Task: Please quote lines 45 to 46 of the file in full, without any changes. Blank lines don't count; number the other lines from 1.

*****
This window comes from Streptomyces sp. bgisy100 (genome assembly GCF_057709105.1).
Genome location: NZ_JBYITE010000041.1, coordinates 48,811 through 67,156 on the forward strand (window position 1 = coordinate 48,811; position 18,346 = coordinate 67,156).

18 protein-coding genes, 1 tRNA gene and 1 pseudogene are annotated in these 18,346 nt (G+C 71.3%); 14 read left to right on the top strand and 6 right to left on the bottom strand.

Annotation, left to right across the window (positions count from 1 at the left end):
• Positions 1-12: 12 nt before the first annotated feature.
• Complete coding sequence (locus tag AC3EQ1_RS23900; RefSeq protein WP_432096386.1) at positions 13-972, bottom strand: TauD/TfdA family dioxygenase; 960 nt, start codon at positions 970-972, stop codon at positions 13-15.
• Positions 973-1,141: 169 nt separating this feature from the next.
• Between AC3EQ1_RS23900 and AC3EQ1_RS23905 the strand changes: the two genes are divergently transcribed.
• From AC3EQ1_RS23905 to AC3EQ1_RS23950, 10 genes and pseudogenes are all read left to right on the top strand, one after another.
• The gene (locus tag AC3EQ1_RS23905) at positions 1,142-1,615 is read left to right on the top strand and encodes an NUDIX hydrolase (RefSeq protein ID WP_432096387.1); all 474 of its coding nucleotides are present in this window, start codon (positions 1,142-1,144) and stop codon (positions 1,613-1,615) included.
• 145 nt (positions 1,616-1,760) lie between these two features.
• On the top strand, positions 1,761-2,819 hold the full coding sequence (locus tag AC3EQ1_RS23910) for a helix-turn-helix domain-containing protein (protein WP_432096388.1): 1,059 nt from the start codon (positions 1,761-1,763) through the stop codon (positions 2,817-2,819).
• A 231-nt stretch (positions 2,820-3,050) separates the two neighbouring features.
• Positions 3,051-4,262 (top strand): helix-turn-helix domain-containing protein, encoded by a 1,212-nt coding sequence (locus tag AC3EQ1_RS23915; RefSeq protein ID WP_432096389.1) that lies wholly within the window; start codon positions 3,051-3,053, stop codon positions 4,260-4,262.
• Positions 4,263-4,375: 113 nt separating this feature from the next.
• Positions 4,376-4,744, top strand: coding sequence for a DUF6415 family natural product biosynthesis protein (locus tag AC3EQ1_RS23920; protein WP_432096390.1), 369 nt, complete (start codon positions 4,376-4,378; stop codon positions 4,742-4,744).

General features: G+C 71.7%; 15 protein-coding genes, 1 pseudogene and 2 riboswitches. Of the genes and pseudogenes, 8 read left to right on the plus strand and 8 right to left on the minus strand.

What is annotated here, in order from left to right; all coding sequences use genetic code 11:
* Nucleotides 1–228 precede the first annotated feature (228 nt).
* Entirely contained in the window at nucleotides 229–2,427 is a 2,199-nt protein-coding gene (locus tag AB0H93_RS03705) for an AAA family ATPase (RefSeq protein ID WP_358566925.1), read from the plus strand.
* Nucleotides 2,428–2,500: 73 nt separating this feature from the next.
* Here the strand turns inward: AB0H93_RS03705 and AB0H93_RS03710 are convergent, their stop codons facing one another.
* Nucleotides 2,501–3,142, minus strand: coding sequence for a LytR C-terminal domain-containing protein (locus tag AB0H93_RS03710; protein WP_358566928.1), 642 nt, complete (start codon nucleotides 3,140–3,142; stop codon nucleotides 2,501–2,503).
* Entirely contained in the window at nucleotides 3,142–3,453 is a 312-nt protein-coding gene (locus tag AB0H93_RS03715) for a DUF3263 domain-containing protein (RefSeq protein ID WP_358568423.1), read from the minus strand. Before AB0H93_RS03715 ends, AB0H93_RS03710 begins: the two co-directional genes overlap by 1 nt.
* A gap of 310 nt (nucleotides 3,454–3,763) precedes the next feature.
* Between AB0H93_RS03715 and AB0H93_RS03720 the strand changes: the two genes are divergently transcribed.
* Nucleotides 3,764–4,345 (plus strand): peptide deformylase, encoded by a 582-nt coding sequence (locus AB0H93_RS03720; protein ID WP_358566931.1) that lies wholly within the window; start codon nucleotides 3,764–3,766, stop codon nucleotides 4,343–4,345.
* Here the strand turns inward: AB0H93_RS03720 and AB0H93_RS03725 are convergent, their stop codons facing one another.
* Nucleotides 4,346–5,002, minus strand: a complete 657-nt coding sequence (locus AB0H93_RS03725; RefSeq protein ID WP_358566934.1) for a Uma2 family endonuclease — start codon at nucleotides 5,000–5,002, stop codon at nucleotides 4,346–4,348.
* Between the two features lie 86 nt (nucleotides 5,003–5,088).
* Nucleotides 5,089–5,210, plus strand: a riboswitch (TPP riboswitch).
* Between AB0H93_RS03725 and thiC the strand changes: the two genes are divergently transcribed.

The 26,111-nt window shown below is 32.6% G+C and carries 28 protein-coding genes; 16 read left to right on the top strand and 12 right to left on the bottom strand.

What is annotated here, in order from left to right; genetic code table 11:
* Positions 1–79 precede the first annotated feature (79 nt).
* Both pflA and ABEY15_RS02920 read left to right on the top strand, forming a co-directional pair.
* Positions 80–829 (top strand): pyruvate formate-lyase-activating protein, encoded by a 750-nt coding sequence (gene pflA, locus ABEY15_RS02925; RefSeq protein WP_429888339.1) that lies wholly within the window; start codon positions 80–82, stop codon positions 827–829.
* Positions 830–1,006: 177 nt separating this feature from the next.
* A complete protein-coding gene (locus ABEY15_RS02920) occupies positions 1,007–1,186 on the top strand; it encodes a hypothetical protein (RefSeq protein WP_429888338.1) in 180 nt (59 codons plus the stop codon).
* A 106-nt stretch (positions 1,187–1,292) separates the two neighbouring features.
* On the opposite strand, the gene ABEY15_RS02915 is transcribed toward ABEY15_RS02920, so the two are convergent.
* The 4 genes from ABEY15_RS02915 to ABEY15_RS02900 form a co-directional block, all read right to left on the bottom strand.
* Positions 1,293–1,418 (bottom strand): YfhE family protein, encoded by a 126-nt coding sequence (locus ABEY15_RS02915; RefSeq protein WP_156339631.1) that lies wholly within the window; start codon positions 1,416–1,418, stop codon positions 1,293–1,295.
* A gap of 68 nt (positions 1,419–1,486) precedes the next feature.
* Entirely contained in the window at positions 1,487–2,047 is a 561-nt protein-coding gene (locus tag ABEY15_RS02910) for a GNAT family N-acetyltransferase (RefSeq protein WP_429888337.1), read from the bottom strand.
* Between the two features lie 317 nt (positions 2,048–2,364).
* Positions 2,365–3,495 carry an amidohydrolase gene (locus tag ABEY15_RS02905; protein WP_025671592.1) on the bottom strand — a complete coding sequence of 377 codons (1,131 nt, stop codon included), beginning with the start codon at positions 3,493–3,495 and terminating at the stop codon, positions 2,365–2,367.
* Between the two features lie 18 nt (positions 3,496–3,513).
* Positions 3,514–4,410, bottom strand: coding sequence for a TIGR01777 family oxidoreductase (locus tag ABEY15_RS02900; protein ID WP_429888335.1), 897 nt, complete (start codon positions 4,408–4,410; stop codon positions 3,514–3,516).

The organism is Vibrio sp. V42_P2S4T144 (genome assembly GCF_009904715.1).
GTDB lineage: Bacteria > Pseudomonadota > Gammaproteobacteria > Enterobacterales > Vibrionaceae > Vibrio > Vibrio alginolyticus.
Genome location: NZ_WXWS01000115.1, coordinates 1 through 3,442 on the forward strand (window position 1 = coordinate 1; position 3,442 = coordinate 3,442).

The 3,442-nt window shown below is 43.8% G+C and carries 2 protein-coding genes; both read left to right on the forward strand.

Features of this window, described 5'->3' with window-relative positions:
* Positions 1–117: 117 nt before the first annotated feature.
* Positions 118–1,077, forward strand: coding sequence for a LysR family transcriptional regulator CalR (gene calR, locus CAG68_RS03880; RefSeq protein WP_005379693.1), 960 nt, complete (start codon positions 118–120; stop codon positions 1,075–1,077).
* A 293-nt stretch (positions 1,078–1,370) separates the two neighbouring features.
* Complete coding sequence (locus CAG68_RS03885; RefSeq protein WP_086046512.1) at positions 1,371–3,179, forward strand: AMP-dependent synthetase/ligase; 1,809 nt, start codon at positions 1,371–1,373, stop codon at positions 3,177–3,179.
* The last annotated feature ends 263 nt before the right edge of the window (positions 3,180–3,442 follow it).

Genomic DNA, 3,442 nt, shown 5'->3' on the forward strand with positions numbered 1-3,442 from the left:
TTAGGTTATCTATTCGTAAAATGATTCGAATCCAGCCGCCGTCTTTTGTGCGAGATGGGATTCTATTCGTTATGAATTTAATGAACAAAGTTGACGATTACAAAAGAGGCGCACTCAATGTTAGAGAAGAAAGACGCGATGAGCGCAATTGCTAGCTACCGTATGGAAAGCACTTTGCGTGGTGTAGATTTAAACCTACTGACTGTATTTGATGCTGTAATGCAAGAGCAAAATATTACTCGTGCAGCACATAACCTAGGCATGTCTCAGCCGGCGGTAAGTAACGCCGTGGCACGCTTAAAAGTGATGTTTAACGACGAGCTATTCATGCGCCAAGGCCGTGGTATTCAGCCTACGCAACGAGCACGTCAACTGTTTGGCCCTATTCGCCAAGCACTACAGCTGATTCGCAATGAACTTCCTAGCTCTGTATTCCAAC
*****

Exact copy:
* Entirely contained in the window at positions 1,487–2,047 is a 561-nt protein-coding gene (locus tag ABEY15_RS02910) for a GNAT family N-acetyltransferase (RefSeq protein WP_429888337.1), read from the bottom strand.
* Between the two features lie 317 nt (positions 2,048–2,364).